23rd Science Apéro

Raw material recovery from electronic waste – a businessopportunity

Apr 29, 2005 | LUKAS DENZLER
Computers, mobile telephones and consumer electronics – these little miracles of modern technology have become an inseparable part of our daily life. But these devices, packed as they are full of the latest in electronics, are giving rise to enormous quantities of waste. The handling of electronic waste and the problems its presents both for industry and in some developing countries were the focus of a Science Apéro at the Empa Academy in Duebendorf.
Recycling electronic waste in Switzerland (immark ag, above).

Many people immediately think of computers when the words “electronic waste” are mentioned. After all, by the time you have learnt to use a computer effectively, the operating system has become obsolete and it is time to think of buying a newer, even faster system! But according to Lorenz Hilty, the Head of Empa’s Technology and Society Laboratory in St. Gall, even simple household equipment such as a coffee machine or vacuum cleaner contains an increasing amount of electronics. In Switzerland, about ten kilos of electronic waste is generated annually per head on average. Worldwide, the yearly sales of electronic goods are estimated to be 35 million tons. “In addition to harmful products, electronic waste contains valuable raw materials such as precious metals and other scarce substances,” Prof. Hilty informed the audience during his presentation. In a laptop computer, for example, there is about a gram of gold. This does not sound like much, but to produce the same quantity from a gold mine involves digging out and processing about one ton of ore. The primary challenge faced when dealing with electronic waste lies therefore not in disposal but rather in finding ways of recovering the valuable basic materials it contains.

Successful Swiss model
Yvonne Vögeli, from the BUWAL, the Swiss Federal Agency for the Environment, Forests and Landscape, reported on the Swiss recycling model for electronic waste. In Switzerland, legislation covering the disposal of electronic waste (VREG) has been in force since 1998. This stipulates that electrical and electronic equipment may not be disposed of with household waste. The aim of these regulations is to reduce the amount of problematic material being delivered to waste incineration plants and to encourage the recovery of recyclable metals. With effect from January 1st 2005 the list covered by the legislation was expanded and all sales outlets were obliged to take back old electronic equipment free of charge. This collection and recycling system, which covers the whole country, is financed by a prepaid recycling charge levied on new equipment introduced on a voluntary basis by the electronics branch. According to Yvonne Vögeli collection rates are significantly higher in Switzerland than in other European countries. She attributes this to, amongst other factors, the successful interplay between regulation and voluntary implementation and the fact that the system in use is simple and consumer-friendly.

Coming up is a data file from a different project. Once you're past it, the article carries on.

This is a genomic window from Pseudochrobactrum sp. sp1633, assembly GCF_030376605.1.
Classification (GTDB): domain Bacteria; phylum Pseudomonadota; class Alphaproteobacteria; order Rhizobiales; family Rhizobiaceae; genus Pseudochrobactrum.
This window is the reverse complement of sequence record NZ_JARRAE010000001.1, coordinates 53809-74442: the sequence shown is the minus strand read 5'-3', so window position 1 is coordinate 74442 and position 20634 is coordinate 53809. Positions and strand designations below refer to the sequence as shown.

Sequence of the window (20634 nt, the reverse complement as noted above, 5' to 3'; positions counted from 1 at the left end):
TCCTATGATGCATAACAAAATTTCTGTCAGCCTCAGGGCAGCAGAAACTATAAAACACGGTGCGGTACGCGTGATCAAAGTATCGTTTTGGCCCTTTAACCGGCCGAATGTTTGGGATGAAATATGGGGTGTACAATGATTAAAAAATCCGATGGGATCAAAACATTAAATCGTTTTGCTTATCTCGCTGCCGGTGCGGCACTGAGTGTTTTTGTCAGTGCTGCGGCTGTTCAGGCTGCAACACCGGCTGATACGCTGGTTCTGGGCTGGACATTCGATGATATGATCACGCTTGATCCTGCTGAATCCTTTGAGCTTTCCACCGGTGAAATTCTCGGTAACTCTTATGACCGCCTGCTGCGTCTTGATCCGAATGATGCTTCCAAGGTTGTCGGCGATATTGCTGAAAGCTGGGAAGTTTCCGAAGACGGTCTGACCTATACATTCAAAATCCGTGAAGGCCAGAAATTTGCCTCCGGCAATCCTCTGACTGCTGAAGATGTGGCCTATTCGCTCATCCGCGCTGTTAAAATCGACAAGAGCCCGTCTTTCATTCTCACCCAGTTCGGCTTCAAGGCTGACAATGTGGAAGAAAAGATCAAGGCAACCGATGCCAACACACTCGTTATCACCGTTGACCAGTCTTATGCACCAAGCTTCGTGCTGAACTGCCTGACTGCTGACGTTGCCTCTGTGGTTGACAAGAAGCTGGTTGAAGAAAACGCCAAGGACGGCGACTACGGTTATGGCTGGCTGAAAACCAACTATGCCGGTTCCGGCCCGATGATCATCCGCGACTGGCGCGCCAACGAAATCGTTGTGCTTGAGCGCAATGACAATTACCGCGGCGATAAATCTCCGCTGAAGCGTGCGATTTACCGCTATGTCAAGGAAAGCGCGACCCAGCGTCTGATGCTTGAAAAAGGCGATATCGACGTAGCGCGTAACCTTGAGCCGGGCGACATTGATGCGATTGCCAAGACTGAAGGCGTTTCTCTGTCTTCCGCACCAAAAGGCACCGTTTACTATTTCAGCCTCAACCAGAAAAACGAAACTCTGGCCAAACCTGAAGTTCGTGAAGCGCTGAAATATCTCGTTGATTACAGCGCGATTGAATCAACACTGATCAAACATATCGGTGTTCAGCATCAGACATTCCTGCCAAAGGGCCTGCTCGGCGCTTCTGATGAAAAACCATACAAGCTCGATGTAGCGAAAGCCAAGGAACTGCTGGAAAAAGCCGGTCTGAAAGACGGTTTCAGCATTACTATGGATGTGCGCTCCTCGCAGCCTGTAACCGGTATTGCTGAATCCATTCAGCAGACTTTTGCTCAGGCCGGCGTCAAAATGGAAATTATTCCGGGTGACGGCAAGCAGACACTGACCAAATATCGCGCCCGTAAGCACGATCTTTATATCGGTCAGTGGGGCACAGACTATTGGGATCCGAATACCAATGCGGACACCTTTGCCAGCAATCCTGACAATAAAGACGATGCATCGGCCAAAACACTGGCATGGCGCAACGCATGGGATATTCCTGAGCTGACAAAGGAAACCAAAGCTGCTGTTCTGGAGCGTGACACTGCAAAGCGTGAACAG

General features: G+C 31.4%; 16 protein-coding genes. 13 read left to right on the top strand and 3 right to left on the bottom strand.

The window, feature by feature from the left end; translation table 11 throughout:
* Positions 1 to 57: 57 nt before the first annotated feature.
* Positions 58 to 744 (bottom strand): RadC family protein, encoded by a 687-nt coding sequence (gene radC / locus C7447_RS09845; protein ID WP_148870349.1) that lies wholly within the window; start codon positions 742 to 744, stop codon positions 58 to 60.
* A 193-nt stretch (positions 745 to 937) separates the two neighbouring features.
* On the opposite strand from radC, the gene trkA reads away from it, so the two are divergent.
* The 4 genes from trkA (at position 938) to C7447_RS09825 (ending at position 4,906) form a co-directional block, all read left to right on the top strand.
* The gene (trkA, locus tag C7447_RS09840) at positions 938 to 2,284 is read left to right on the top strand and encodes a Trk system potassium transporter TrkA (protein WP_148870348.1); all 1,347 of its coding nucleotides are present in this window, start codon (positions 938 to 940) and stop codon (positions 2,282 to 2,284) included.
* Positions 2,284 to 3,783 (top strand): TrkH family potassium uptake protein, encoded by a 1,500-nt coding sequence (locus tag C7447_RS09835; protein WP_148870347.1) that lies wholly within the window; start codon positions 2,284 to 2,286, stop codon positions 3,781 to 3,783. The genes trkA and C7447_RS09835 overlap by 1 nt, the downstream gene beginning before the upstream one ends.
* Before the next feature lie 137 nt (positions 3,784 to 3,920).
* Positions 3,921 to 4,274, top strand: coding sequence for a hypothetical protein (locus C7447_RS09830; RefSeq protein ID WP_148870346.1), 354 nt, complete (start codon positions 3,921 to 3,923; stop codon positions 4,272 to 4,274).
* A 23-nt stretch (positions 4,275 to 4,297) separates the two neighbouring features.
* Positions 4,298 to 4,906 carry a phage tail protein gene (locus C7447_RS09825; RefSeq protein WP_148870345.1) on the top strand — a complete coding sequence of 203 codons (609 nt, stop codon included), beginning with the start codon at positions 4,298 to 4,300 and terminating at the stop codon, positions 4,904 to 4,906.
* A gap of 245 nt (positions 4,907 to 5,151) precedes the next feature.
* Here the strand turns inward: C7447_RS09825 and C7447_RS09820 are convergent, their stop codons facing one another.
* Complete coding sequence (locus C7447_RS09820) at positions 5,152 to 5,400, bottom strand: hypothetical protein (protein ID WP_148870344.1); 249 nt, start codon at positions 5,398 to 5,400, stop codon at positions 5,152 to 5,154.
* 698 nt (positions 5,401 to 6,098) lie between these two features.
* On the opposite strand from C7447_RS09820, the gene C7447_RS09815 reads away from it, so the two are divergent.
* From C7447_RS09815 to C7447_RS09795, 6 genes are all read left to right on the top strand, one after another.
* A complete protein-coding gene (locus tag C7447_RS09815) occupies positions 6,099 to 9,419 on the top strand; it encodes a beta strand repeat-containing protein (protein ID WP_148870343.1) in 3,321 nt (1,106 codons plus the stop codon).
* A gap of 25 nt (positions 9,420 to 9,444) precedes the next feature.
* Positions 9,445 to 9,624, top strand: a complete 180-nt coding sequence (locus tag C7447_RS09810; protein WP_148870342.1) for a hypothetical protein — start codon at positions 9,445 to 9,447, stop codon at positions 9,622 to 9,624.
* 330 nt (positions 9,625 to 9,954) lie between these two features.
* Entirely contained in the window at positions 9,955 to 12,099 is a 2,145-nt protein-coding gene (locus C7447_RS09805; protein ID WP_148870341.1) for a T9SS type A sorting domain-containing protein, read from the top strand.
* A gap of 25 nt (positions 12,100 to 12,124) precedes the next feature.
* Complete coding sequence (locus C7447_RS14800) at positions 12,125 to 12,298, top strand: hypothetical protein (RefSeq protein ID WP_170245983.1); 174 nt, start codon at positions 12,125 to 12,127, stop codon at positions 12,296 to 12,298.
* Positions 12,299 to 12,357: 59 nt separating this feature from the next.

Backyard recycling in developing countries
The export of electronic waste from Switzerland is subject to permission from the BUWAL, the aim being to prevent unregulated dumping abroad. However developing countries suffer not only from the effects of illegally imported electronic waste – countries such as India and China also produce enormous quantities of waste themselves, a consequence of the very rapid growth of their economies.

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Recycling electronic waste in India.

The greater part of this “homegrown” waste equipment is dismantled and processed in backyard businesses, creating a high level of risk for health and the local environment. The Empa’s Rolf Widmer has been tasked with investigating this “informal” business sector in China, India and South Africa by the Swiss government’s State Secretariat for Economic Affairs (seco). Estimates indicate that about 10,000 persons earn their living by this means in New Delhi, India, alone. “The actual recycling process work astonishingly well,” reports Widmer. “Hardly any of the electronics ends up in the household waste.”


The main problem lies in the fact that some of the recycling processes are very problematic from a health point of view. It is necessary to identify these processes and ensure that they are performed in a proper industrial environment. “This is hardly likely to happen through legislation alone,” Widmer is convinced. What is required is an adequate incentive to ensure that it is no longer worthwhile carrying out this dangerous work in backyard workshops.

Ever smaller, ever smarter
Today most electronic equipment can be dismantled with a reasonable amount of effort. During the discussion following the presentations, a member of the audience called for manufacturers to take into account of the need for recycling during the production stage. However, in reality new developments are moving in another direction. Electronic products are becoming ever smaller and it is foreseeable that in future ever more items of our daily life could contain minute microchips, a trend known as “pervasive computing”. Lorenz Hilty maintains that “Not only will the amount of electronics increase with these smart devices, but it will also become ever more difficult and resource-consuming to separate electronic components from household rubbish and deliver them to a recycling facility.”

Lukas Denzler, Dipl. Forst-Ing. ETH and freelance journalist, Zurich

Contact for more technical information
Prof. Lorenz Hilty, Technology and Society Laboratory, Tel. 071 274 7345,